Sound — 7
Dedicated alternative rock followers have recently been subject to a scathing split in regards to the exiting of longtime lead vocalist Ed Kowalczyk from Live. For unacquainted readers, perhaps the most comparable band would be Geoff Tate's firing from Queensryche; tensions begin to become apparent when Kowalczyk releases a new solo album, 2010's "Alive," and the remainder of the then-current Live lineup form their own side project, The Gracious Few, who release their self-titled album later that same year. These same band members begin collaborating with United Theory frontman Chris Shinn, who makes his first appearance with Live in 2012, and ultimately becomes appointed as the group's new lead vocalist. Fast forward two years later, and the veteran rock band have returned with their first studio album since 2006's "Songs From Black Mountain," which perhaps not coincidentally shares a noticeable approach with what longtime listeners found on Live's earlier efforts.
One of the propelling qualities found on Live's newly released offering "The Turn" is that Shinn doesn't attempt to become a carbon copy of his predecessor; the two vocalists share an apparently similar range, while maintaining an entirely different character altogether. Some may argue that Kowalczyk is more of a "powerhouse" singer in terms of his lyrical execution, however it's the reinvigorated musical chemistry within the band which stands as the highlight of this album, and not necessarily just who's standing at the helm. Quick glances at "Siren's Call" and "Don't Run to Wait" gallivant this point through slamming chord progressions, propelling percussion and particular emphasis on vocal melodies, ultimately producing an end product which should be hastily welcomed amongst advocates of "Mental Jewelry" and "Throwing Copper."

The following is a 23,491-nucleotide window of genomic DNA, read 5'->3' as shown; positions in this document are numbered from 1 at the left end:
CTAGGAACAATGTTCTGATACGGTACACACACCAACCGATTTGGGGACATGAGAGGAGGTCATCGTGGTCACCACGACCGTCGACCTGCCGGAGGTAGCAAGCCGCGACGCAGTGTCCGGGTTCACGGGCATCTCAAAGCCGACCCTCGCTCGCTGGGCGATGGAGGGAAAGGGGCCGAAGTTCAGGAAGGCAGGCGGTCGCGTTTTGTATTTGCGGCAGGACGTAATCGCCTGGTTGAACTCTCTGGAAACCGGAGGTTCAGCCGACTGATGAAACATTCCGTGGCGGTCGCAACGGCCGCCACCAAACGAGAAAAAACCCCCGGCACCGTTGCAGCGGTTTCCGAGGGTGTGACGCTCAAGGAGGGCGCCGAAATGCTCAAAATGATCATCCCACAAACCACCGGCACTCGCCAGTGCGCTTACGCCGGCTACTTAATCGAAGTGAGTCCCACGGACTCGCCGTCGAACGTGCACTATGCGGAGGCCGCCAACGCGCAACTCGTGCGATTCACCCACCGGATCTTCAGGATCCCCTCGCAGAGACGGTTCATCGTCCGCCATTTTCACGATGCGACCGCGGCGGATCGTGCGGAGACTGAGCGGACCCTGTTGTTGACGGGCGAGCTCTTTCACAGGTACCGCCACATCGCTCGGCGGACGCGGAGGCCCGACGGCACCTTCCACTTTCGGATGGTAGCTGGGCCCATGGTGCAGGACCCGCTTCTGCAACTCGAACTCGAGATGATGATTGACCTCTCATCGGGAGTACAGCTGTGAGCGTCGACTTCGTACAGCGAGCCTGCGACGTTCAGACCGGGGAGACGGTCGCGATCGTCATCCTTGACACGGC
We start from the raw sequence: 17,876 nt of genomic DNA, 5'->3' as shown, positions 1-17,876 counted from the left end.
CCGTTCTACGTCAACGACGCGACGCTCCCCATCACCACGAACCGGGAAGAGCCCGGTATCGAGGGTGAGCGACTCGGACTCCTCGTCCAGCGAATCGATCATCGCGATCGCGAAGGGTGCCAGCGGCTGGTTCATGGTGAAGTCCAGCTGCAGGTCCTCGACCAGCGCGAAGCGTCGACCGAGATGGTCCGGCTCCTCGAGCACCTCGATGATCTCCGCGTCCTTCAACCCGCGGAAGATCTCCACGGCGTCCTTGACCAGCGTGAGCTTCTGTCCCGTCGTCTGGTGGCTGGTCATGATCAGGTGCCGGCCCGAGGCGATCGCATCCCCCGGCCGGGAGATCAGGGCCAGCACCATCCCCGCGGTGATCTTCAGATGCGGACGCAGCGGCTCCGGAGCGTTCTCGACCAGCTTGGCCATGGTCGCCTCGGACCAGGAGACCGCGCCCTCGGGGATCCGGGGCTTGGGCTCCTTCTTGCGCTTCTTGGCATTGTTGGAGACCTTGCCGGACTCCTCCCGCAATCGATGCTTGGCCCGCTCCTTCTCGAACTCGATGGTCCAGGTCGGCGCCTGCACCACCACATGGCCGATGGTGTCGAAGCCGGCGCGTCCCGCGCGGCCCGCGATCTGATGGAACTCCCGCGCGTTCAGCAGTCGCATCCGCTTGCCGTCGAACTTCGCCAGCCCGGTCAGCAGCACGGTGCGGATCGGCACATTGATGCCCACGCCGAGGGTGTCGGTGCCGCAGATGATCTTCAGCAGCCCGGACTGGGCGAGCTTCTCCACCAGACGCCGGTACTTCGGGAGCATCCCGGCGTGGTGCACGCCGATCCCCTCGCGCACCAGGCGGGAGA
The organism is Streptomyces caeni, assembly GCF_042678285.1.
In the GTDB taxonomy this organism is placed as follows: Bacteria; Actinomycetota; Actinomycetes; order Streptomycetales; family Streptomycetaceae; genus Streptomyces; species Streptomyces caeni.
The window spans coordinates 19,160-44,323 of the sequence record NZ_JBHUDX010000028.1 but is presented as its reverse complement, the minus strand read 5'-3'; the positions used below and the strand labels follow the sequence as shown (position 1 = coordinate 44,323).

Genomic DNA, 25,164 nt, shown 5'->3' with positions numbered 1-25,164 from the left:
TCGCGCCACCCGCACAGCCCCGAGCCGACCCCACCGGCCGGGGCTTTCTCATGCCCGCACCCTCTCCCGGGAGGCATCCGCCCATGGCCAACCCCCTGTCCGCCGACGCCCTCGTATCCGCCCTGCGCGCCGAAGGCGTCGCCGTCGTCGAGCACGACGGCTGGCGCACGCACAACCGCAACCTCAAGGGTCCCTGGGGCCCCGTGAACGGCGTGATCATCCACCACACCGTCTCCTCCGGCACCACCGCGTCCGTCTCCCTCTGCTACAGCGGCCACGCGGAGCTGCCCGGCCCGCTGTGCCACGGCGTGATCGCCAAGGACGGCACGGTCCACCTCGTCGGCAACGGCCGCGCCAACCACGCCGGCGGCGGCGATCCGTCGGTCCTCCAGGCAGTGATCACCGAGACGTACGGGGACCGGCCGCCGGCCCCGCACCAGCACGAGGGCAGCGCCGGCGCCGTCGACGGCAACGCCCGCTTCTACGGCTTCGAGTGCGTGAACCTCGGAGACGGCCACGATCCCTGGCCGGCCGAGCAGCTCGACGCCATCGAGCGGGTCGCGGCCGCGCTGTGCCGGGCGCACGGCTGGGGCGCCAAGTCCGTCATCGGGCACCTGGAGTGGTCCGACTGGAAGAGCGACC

A general lighthearted attitude is also apparent here, in that the album invokes a throwback to the aforementioned "classic" releases without devolving into a desperate rehashing. It shouldn't come as coincidental that the addition of Shinn into the Live lineup resulted in such a concrete stylistic transition, considering that aside from the main microphone, and the fact that he shares songwriting credit on each of the album's eleven tracks, the singer also serves overtime as a guitarist; his pairings against fellow guitar player Chad Taylor throughout "The Way Around Is Through" and "We Open the Door" attribute an additional degree of depth in what is a predominantly distortion-oriented compilation.
Lyrics — 7
For almost any vocalist, the sheer notion of attempting to replace the original singer in a band can be enough to deter most, however it's applaudable that Chris Shinn maintains his identity as a singer as opposed to attempting to embody the persona of Kowalczyk throughout his debut effort as a member of Live. Any casual fan could point out that the two both have developed a similar vocal range, however it's the fact that Shinn is comfortable enough to retain his own distinctive approach which makes the performance found on "The Turn" even more authentic.
Overall Impression — 7
Especially when compared to the indie rock attitude of the preceding "Songs From Black Mountain," the members of Live deliver a commendable return to their earlier approach throughout their new studio album, "The Turn." Newly appointed lead singer Chris Shinn proves to be a vital addition to the band in terms of reinvigorating the collective's alternative rock sound from their earlier years, while occasionally borrowing the overtly melodic refrains from their previous effort.